I'm a new owner of a Sous Vide circulator, and I'd really like to make a leg of lamb for Easter. Making leg of lamb the "old" way (in the oven) I always get a better result if the leg is with the bone attached. However, all the recipes I find for Sous Vide calls for meat without the bone (typically 55 C for up to 48 hours). Is there anything I need to do different to make it on the bone?

(My circulator is the drop-on kind and can handle 40 liters, so I can fit the leg. Also, I have vacuum bags by the roll, so as long as I can find a leg which is quite thin, that shouldn't be a problem either. I plan to sear the meat after Sous Vide with a propane burner)


Just wanted to say how it turned out: 55 C for 48 hours made the meat tender... VERY tender. Almost liquid ;) I'll go for 24-30 hours next time :)

  • I suggest wrapping the bone in some good quality cling film to lessen the likelihood of it puncturing the bag. The only other thing to consider is that it's increasing the size of your product so therefore will increase the amount of time to achieve your desired doneness.
    – Brendan
    Mar 23, 2013 at 13:59

1 Answer 1


According to Kenji Alt's experiements (admittedly with beef), the major effect of the bone is insulation, which matters in a high-heat cooking environment, but not in sous-vide. See: Do Bones Add Favor To Meat

For sous-vide cooking, the bone adds little value, other than appearance.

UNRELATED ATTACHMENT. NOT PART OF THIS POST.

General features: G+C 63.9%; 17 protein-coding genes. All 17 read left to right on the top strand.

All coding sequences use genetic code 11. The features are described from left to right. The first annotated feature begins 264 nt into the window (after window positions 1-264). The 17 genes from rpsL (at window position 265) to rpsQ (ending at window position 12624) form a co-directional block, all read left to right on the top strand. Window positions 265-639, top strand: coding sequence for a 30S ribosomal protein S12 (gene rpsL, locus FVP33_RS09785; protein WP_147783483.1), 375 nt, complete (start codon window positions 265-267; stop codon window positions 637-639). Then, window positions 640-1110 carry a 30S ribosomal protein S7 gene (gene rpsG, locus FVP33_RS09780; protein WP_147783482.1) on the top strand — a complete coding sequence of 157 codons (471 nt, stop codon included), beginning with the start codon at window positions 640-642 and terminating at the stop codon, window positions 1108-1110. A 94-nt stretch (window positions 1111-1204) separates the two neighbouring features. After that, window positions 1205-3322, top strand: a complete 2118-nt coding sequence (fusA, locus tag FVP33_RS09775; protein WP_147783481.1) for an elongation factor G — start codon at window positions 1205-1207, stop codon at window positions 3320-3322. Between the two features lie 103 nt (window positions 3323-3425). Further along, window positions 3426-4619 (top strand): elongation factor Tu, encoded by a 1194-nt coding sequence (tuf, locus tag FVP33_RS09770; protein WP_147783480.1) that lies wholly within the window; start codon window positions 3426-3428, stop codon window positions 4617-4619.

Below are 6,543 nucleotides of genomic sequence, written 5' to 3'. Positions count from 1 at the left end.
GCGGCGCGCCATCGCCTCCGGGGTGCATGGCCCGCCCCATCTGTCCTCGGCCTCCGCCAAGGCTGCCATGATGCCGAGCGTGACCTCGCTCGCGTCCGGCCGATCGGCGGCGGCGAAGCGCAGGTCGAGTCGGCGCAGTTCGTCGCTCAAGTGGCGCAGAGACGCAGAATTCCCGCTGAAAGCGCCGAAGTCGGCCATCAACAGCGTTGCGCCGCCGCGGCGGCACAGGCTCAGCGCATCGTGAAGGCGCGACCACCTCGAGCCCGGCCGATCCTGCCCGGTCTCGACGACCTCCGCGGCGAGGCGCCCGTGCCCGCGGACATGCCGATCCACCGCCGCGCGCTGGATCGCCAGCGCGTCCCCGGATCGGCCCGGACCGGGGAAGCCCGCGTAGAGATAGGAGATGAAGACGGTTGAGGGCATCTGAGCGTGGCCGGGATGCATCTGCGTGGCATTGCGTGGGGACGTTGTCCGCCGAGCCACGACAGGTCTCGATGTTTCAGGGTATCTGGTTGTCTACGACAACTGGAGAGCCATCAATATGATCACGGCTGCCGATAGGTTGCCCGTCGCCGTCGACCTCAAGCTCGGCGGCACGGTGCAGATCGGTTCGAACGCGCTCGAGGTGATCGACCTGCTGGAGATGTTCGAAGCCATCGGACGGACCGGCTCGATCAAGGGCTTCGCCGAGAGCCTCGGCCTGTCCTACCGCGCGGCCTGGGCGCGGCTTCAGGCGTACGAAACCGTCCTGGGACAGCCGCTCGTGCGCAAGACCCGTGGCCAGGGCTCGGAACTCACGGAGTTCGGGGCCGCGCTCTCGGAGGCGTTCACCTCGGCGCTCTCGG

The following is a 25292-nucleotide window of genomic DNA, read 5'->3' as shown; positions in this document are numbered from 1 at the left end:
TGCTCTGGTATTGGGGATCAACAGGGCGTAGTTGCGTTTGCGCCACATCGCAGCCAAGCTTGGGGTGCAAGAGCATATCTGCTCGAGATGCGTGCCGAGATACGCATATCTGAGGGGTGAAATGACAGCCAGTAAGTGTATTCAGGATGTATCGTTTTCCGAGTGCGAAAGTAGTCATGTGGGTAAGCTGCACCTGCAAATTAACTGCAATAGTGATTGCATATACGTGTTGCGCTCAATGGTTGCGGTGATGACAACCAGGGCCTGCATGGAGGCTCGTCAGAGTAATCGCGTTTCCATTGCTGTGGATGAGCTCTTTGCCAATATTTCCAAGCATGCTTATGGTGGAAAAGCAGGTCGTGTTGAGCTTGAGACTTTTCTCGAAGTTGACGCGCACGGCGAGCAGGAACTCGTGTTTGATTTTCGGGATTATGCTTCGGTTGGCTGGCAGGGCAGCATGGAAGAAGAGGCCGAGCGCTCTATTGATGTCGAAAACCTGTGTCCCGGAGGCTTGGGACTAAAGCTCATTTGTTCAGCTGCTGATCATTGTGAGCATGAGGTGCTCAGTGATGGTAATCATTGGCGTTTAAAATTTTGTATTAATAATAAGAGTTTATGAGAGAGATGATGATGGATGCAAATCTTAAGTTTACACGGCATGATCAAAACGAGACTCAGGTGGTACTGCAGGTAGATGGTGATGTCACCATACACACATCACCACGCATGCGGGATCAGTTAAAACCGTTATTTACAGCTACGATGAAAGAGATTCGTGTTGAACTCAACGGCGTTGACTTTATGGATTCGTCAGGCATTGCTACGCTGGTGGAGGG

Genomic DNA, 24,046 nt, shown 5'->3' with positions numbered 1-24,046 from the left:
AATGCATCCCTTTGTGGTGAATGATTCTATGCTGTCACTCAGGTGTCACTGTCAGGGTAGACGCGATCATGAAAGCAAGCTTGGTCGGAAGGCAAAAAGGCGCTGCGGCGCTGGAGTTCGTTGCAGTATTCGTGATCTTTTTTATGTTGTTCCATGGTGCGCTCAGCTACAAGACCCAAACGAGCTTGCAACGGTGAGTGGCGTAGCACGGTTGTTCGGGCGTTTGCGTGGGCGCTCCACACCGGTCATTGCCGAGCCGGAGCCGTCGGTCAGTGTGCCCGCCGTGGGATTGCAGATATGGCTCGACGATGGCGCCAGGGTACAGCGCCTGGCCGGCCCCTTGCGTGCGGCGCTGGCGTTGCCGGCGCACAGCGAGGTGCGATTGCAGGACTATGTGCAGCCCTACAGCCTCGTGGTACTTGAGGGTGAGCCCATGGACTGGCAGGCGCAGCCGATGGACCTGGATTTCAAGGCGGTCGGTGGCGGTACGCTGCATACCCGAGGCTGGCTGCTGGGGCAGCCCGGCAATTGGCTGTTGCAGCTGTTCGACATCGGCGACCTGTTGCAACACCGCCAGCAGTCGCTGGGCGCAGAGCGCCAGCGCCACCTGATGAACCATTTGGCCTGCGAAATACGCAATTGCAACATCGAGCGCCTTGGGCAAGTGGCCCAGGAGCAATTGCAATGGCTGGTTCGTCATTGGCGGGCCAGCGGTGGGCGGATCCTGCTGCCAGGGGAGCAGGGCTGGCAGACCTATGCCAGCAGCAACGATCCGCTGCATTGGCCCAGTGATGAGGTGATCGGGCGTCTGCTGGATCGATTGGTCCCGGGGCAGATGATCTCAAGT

It may also make it harder to put the product in your bag and seal it without a puncture.

Still, there should be no harm in leaving it on if you choose to. In his ultimate steak method, Kenji Alt does leave the bone on for the sous-vide process.

  • 1
    Good links. In comments to the first post he does say (when questioned about if bones give flavor when using Sous Vide): "Yes to the even cooking effects. But you still might want to leave the bone for the main reason: that stuff around and clinging to it tastes great!" - which I would agree with... Mar 22, 2013 at 2:07
  • That is true--but that effect doesn't come from the sous-vide process. It will come, if at all, from the post sous-vide torching.
    – SAJ14SAJ
    Mar 22, 2013 at 2:09
  • True, but it's hard to get the effect during torching on something which has been cut off ;) Mar 22, 2013 at 2:14
  • Sure, no worries. Leave the bone in if it won't puncture your bag.
    – SAJ14SAJ
    Mar 22, 2013 at 2:15
  • 1
    I certainly have no argument against that tradition; it would be the same here with prime rib or rack of lamb.
    – SAJ14SAJ
    Mar 22, 2013 at 2:16

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